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Ex-Bar Director Files Whistle-Blower Action

SAN FRANCISCO (CN) - In a whistle-blower lawsuit filed Thursday, former Sen. Joseph Dunn says the State Bar fired him as its executive director for exposing malfeasance and "egregious improprieties."

Dunn, who was fired on Nov. 7, claims he was targeted after he discovered that the bar's chief trial counsel, Jayne Kim, removed 269 backlogged cases from official reports released to the public in order to make her office appear more productive.

Dunn is represented by Mark Geragos in Los Angeles.

"We wouldn't have filed this case if we didn't think there was egregious conduct going on at the State Bar," Geragos said.

The lawyer noted that Dunn's fellow whistleblowers are afraid of retaliation. "They figure if they're going to blow the whistle that their employment is at risk," Geragos added. "They're very brave to stand up against what I consider to be outrageous, unethical and illegal conduct at the State Bar."

He said Dunn was not available for comment Thursday.

Filed in Los Angeles Superior Court, the complaint names the bar and the bar's newly installed president, Craig Holden, as defendants.

Shortly after Holden took office in May, says the complaint, he began telling people he wanted "to do something about Dunn," who had worked as executive director since 2010.

Upon learning of Dunn's concerns with the activities at the Office of Chief Trial Counsel, Kim complained about Dunn, according to the lawsuit.

Her internal complaint led to an evaluation "conducted at exorbitant expense to the membership of the State Bar," said Dunn. He was at no point provided with a copy or summary of her complaint

In early November, Dunn and several other bar employees lodged complaints about Kim's conduct with the bar's board of trustees.

Within two days, Dunn was fired.

His lawsuit points out that Kim's alleged misconduct occurred just as the bar is about to undergo an audit.

"The California Bureau of State Audits is set to conduct its biannual audit of the State Bar in 2015. Rather than hold Ms. Kim and the OCTC accountable for its actions as Senator Dunn encouraged, the State Bar has terminated Senator Dunn and taken adverse actions against other whistleblowers for bringing this issue to their attention," said the complaint.

This investigation cost bar members more than $300,000, according to Dunn.

His lawsuit says the State Bar used a private law firm with close ties to one of the bar's trustees, Miriam Krinsky, even though a retired former California Supreme Court Justice had offered to conduct a pro bono evaluation.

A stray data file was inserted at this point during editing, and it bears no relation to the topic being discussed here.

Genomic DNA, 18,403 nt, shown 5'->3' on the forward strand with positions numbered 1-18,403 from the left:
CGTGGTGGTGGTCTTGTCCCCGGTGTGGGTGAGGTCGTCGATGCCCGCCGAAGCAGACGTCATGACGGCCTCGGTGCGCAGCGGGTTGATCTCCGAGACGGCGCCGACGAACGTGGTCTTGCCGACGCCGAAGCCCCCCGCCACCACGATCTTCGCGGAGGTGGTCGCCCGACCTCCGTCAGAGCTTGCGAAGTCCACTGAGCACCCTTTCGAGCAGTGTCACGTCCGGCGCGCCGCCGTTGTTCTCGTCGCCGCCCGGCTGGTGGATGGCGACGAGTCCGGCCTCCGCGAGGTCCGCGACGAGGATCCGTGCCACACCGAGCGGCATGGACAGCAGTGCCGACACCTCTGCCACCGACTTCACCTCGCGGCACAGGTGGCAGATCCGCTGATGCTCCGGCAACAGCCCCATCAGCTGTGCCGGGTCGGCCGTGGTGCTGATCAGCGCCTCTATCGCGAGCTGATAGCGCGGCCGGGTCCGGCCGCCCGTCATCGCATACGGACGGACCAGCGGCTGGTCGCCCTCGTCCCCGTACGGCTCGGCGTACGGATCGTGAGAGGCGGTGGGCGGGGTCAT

Krinsky was a member of the Judicial Council from roughly 2009-2012. The council decides on rules and budgets for California's vast court system. During a period of intense turmoil in the council's staff roughly two years ago, Dunn was under consideration to direct the staff, then called the Administrative Office of the Courts.

One of the merits to his possible ascension to that post was his knowledge of the Legislature where the administrative office had been severely criticized over its handling of public funds, including a disastrous software project. Dunn served as a California state senator representing Santa Ana in Orange County from 1998-2006.

In Thursday's lawsuit, Dunn said, "The retention of the private firm, in addition to being an utter waste of State Bar membership dues, violated State Bar protocol."

"Three billing partners from the private firm that were put on the 'evaluation' each billed in excess of $800 per hour," said the complaint. "The current billable hours for the services rendered by that private firm likely exceeds $300,000."

Dunn says he was given his 30-day termination notice on Nov. 7 while he was giving a speech for the State Bar in San Francisco. Holden allegedly said he couldn't speak to the press, or risk losing his severance pay.

The State Bar has not announced a search for a new executive director, Dunn's lawsuit notes, adding that Holden plans to take the job himself.

Dunn is seeking damages and injunctive relief reinstating him as executive director, or at the very least, an order to show cause why he should not be reinstated.

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